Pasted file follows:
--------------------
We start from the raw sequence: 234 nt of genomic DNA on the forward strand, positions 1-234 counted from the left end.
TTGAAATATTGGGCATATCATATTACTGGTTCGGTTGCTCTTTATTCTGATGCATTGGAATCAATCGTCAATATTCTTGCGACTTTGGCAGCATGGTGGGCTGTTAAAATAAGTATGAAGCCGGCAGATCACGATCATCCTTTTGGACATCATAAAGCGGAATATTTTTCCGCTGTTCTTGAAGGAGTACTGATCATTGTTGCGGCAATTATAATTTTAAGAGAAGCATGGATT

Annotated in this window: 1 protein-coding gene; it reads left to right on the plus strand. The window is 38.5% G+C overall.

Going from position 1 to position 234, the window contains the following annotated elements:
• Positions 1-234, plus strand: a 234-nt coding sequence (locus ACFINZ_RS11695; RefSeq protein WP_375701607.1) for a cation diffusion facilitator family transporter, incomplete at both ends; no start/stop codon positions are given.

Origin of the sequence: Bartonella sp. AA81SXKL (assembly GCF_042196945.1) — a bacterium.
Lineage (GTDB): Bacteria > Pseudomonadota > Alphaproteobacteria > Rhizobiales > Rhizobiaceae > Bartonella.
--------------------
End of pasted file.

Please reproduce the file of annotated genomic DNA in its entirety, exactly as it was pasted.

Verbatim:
We start from the raw sequence: 234 nt of genomic DNA on the forward strand, positions 1-234 counted from the left end.
TTGAAATATTGGGCATATCATATTACTGGTTCGGTTGCTCTTTATTCTGATGCATTGGAATCAATCGTCAATATTCTTGCGACTTTGGCAGCATGGTGGGCTGTTAAAATAAGTATGAAGCCGGCAGATCACGATCATCCTTTTGGACATCATAAAGCGGAATATTTTTCCGCTGTTCTTGAAGGAGTACTGATCATTGTTGCGGCAATTATAATTTTAAGAGAAGCATGGATT

Annotated in this window: 1 protein-coding gene; it reads left to right on the plus strand. The window is 38.5% G+C overall.

Going from position 1 to position 234, the window contains the following annotated elements:
• Positions 1-234, plus strand: a 234-nt coding sequence (locus ACFINZ_RS11695; RefSeq protein WP_375701607.1) for a cation diffusion facilitator family transporter, incomplete at both ends; no start/stop codon positions are given.

Origin of the sequence: Bartonella sp. AA81SXKL (assembly GCF_042196945.1) — a bacterium.
Lineage (GTDB): Bacteria > Pseudomonadota > Alphaproteobacteria > Rhizobiales > Rhizobiaceae > Bartonella.